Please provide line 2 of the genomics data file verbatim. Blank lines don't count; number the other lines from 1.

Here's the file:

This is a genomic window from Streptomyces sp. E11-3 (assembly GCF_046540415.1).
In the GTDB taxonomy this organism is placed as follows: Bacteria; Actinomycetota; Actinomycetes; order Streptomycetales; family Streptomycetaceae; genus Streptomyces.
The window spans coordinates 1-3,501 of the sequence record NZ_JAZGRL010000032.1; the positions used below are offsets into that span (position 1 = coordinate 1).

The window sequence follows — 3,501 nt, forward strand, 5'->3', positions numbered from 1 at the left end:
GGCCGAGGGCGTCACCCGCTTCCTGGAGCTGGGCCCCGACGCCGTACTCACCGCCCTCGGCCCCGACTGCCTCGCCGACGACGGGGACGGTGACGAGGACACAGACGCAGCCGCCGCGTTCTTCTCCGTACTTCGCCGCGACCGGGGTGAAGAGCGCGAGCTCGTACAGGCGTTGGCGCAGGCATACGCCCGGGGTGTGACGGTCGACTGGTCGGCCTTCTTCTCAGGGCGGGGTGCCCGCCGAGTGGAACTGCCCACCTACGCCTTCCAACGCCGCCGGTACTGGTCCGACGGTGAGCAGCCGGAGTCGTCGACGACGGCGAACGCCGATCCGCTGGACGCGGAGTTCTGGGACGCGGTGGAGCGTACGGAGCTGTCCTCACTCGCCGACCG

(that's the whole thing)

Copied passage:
In the GTDB taxonomy this organism is placed as follows: Bacteria; Actinomycetota; Actinomycetes; order Streptomycetales; family Streptomycetaceae; genus Streptomyces.